Vivid conversations revolve around oral sex, gay sex, sexual positions, genital sizes and shapes, S&M-like slapping and "torture" of certain body parts, the application of prophylactics, sex dolls and sexual cellphone pictures. Indeed, nearly everything Bernie utters is the equivalent of one overly long raunchy discussion of some body part or sex act. Provocative dresses and costumes featuring spilling cleavage and accented curves are the outfits of choice for literally every girl in every club and bar scene in this film. (And there are many.)
During one late night let's-see-who-can-drink-everybody-else-under-the-table competition, blitzed guys start stabbing one another with a dart from a nearby dartboard.
Crude or Profane Language
F- and s-words are spit out over 50 times apiece. We hear a dozen or so uses each of "b‑‑ch," "a‑‑" and "d‑‑n." "H‑‑‑" crops up a few times. God's name is misused about 15 times―a third of which are in combo with the aforementioned "d‑‑n." Also as mentioned, there are scores and scores of crude, rude and obscene references made to male and female genitalia.
Drug and Alcohol Content
Danny and Bernie (and their various male friends) are regular patrons of all the bars in the area. They seem to be at one or another constantly and either talking about or actually in the process of guzzling beer, wine and various hard liquors to the point of physical impairment. The girls are, perhaps, less enthusiastic drinkers, but they're far from teetotalers. Joan in particular throws back too much booze on several occasions. Danny's ex shows up and gets drunk at one point, and Danny has to take her back to his apartment to keep her safe.
Debbie and Joan share a joint; Debbie gets noticeably buzzed.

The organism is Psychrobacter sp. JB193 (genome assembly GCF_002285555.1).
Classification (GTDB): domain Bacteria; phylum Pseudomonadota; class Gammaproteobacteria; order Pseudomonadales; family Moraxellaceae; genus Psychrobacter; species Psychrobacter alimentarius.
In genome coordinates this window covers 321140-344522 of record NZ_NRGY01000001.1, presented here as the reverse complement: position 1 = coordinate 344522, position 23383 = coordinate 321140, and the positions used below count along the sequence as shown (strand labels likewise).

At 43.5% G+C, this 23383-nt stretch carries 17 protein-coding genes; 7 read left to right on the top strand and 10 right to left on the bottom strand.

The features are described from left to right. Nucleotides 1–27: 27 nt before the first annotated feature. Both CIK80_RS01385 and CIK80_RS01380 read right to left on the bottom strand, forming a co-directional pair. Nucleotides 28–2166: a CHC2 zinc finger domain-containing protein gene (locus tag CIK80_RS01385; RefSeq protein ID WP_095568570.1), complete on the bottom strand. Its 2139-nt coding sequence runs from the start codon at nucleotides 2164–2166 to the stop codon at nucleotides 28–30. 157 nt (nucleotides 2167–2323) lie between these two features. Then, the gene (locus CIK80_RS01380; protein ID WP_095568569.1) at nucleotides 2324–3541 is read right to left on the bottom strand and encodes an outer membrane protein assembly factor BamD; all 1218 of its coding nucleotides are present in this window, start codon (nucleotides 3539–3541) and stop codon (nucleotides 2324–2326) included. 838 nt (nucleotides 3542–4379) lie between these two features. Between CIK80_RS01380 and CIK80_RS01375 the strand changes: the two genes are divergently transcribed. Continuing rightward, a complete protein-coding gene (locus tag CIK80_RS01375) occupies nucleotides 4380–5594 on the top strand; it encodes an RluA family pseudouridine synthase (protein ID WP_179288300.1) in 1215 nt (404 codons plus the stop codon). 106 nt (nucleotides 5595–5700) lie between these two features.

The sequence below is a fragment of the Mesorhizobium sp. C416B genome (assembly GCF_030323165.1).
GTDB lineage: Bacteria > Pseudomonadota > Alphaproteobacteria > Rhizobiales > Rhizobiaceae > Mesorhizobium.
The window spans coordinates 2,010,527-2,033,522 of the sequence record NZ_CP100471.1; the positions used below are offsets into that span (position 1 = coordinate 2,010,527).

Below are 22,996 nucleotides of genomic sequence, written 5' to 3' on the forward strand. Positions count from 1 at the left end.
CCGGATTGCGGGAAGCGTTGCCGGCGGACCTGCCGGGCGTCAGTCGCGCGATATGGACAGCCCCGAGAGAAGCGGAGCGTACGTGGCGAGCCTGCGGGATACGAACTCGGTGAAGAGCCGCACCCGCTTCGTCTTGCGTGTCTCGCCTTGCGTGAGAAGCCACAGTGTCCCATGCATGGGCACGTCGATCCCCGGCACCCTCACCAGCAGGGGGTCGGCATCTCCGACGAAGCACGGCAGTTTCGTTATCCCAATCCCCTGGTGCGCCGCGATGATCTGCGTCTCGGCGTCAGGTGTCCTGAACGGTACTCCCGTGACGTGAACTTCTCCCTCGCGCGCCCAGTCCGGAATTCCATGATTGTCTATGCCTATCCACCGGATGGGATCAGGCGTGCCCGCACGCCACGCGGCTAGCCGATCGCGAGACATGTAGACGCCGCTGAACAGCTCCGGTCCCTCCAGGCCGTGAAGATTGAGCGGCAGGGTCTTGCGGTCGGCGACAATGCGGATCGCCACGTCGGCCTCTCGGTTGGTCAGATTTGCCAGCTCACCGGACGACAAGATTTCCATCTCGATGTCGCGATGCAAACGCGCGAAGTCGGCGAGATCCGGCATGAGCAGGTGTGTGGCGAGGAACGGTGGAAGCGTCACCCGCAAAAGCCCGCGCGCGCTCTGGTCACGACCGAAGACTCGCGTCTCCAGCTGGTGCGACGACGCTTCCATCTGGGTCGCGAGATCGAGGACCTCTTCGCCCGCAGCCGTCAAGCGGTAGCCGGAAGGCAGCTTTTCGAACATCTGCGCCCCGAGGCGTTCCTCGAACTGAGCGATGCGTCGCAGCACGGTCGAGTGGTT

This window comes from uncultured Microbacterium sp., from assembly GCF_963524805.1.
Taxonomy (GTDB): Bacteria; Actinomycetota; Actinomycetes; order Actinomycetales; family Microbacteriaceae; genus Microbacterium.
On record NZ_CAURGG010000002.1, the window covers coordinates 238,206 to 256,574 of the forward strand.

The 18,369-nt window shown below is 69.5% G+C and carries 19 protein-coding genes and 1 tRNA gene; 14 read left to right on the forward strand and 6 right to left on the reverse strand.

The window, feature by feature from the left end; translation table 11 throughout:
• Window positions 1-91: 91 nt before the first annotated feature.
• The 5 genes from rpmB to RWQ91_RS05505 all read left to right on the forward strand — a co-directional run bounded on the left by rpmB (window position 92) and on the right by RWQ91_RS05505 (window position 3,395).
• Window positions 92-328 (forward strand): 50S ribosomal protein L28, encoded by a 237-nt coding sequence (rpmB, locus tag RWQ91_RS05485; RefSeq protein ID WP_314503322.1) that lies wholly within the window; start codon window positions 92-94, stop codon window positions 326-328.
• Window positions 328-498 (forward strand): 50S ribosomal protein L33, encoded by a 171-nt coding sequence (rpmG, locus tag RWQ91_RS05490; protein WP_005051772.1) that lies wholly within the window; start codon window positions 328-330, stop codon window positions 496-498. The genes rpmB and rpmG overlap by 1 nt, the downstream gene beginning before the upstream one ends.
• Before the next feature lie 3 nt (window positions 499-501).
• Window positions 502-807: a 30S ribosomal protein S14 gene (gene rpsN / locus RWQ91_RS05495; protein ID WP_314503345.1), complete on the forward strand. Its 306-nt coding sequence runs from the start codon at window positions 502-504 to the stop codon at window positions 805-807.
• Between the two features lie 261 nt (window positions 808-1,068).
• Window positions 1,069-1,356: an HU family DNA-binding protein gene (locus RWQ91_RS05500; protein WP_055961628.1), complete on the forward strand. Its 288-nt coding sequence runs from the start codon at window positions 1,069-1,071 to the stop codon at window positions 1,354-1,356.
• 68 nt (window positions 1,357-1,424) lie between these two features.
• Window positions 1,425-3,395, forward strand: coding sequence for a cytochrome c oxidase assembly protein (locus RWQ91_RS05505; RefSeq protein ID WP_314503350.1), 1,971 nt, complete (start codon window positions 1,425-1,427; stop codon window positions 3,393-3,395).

Other Negative Elements
This fetid flick is a remake of another fetid flick from 1986 which was based on a fetid 1974 David Mamet stage play. It wants to be your Valentine's date-night go-to. It wants to be a next-gen romantic-comedy standard. It wants to be a classic film that deals with those age-old mainstays of attraction, dating and love—and their candy heart side garnishes of fantasies, failures, frustrations, false starts and, finally, maybe, faithfulness.
It Happened One Night (in the 1930s) did some of those things. Sabrina (in the '50s) did some of those things. The Goodbye Girl (in the '70s) did some of those things. And even the likes of Sleepless in Seattle (in the '90s) did some of those things.
But About Last Night (in the '10s) cannot even begin to do any of those things. Today's cinematic "sensibilities" about attraction―and the instantly explicit on-camera action that often follows―have changed everything so drastically that it's virtually impossible to re-create the fun and romantic tension of any of those films. It's no longer a dramatic question of "We've know each other for weeks now, are we dating yet?" Instead we get, "We've been having sex for hours now, what's your name again?"
And that is this pic's ugly failing. It presents a one-dimensional romcom tale in a crude, crass, offensive and completely forgettable way. There's no mystery about why its characters are having relationship problems—because there's no mystery about last night.
Other Belief Systems
Readability Age Range
Kevin Hart as Bernie; Michael Ealy as Danny; Regina Hall as Joan; Joy Bryant as Debbie; Christopher McDonald as Casey McNeil; Paula Patton as Alison
Steve Pink (Hot Tub Time Machine, Accepted)
February 14, 2014
Bob Hoose Bob Hoose